Boxing: Toxic and Dangerous Climate Exposed at Boxing Canada

A Toxic and Fearful Culture at Boxing Canada; an omerta and a culture of silence for more than 10 years to discourage those who want to publicly denounce the existing structure; physical and psychological abuse felt by some boxers within the national team. A group of 121, including former athletes, coaches, officials and members of provincial organizations, are issuing a letter denouncing the practices of Boxing Canada leaders who have remained in office for years despite the lack of success in the field. international scene and the absence of an Olympic medal for 25 years.

They demand the immediate departure of the high performance director, Daniel Trépanier, without directly mentioning him in the letter sent to the media and ministers on Wednesday morning. They also want Sport Canada to conduct a thorough investigation into Boxing Canada and its practices. According to the 121 signatories, these measures are necessary to “eliminate the toxic culture of Boxing Canada so that the federation can become a safe, fair and transparent organization that aims to create Olympic champions”.

The letter states that while the issues have been reported on numerous occasions, they have been ignored. According to the letter, Boxing Canada’s board of directors received confidential testimony last year, which, however, did not lead to any investigation. “Despite recent superficial changes in the organizational structure,” it reads, “there is no evidence that the concerns of athletes and their coaches have been allayed.”

Dangerous and disrespectful practices

According to the signatories, Boxing Canada lacks transparency and impartiality, leading them to question “the amounts arbitrarily paid for matches and training” and directly blame the high performance director. They believe that the selection procedures for the national teams were based on favoritism and not on the results of the battles. For this reason, some boxers left amateur boxing to turn to professional boxing.

More seriously, they mention that the high performance director forced them to train or fight in unsafe conditions, despite symptoms of concussion. Some athletes are also said to have competed in practice matches against other athletes of distinctly different categories.

The Federation also allegedly ignored repeated complaints about homophobic, misogynistic and sexist comments from Boxing Canada program leaders.

An Olympian testifies

The signatories are anonymous “for fear of reprisals”. But one of the athletes who represented Canada at the final Olympic boxing tournament agreed to confide in RDS hoping to bring a wind of change.

Myriam Da Silva was one of 5 boxers (4 women and 1 man) to represent Canada at the Tokyo Games last summer. She only had one fight in the under 69 kg category, where she was dominated by rival Maria Moronta of the Dominican Republic. She explains that she was destroyed physically and psychologically by her pre-Olympic camp in Montreal.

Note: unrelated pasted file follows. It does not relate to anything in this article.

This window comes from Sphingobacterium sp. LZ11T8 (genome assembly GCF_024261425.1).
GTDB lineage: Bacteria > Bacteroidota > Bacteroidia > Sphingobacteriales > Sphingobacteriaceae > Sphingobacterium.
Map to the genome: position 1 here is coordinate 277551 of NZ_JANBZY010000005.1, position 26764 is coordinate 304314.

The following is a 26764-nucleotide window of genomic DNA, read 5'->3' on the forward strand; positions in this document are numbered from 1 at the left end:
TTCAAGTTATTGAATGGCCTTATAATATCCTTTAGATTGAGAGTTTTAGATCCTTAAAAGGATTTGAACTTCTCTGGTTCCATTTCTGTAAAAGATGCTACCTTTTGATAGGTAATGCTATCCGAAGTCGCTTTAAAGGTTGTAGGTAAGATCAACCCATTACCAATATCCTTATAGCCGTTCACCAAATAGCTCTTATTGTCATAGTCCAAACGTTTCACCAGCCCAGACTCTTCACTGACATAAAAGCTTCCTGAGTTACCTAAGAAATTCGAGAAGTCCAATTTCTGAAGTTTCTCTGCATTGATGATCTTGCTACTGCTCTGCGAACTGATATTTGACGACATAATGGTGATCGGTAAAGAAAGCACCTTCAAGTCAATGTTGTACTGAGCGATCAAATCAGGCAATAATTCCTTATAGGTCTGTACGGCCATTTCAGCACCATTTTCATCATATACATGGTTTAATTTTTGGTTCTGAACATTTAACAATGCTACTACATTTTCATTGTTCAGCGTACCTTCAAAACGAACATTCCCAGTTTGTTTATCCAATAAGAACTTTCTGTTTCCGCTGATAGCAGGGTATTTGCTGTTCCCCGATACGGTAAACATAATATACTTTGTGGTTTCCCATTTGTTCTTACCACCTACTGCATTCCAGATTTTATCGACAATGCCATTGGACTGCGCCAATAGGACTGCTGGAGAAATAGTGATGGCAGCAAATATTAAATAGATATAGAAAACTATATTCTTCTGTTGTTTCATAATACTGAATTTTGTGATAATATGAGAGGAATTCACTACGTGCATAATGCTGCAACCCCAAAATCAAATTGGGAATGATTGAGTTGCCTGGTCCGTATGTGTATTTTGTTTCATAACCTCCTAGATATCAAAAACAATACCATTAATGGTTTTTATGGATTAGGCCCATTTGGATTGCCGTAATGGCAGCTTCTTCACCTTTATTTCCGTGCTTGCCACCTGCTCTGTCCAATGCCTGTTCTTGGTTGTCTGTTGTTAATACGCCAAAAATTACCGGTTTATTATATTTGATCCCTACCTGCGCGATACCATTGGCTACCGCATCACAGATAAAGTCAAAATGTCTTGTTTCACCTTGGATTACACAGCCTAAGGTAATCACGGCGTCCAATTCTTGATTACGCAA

“Daniel used the pandemic to say we had no training partners. On many occasions I have delivered “test matches” and training rounds with Tammara Thibeault (bronze medalist at the world championships in the under 75 kg category). We have 15 pounds difference! She’s a foot taller than me! But on paper, Daniel had proved that Tammara was the best training partner for me. Yet Thibault and Moronta do not have the same profile! I didn’t want to do trial matches with her, I didn’t want to do practice rounds and I’ve said that so many times. And at the last test match, 6 weeks before the Olympics, I collapsed. And all they could do the following week was isolate me from the group, as I was clearly not feeling well. He took me. They didn’t help me. †

“I was broken, they didn’t help me!”

The Quebec boxer, who has since left the national team, explains that she barely remembers her Olympics. “I don’t know how I did it, I don’t remember, I wasn’t there. After the Games, she watched her fight and the subsequent interview, and she remembers her feelings at that moment. “In the interview I was asked what had happened. I rolled my eyes and to me it meant “HELP, HELP”. I just wanted to leave! †

After her fight, the then 37-year-old athlete was isolated in her room for 24 hours, without eating or drinking. Meanwhile, one of the Canadian team’s coaches, John Mbumba, mocked his boxer’s performance on social media. Mbumba was then evicted from the Olympic village before the end of the boxing tournament. Mbumba succeeded Joao Carlos Soares Gomes de Barros for the Tokyo Games. Boxing Canada is currently in the process of finding a new national team coach.

At these Games, only Thibeault and Caroline Veyre won a fight for Canada, but their path stopped at the foot of the podium in their respective categories. Thibeault is still on the national team and preparing to compete in the World Championships. Like Da Silva, Veyre left the national team, although she first expressed her wish to qualify for the 2024 Games. Mandy Bujold announced her retirement two weeks ago.

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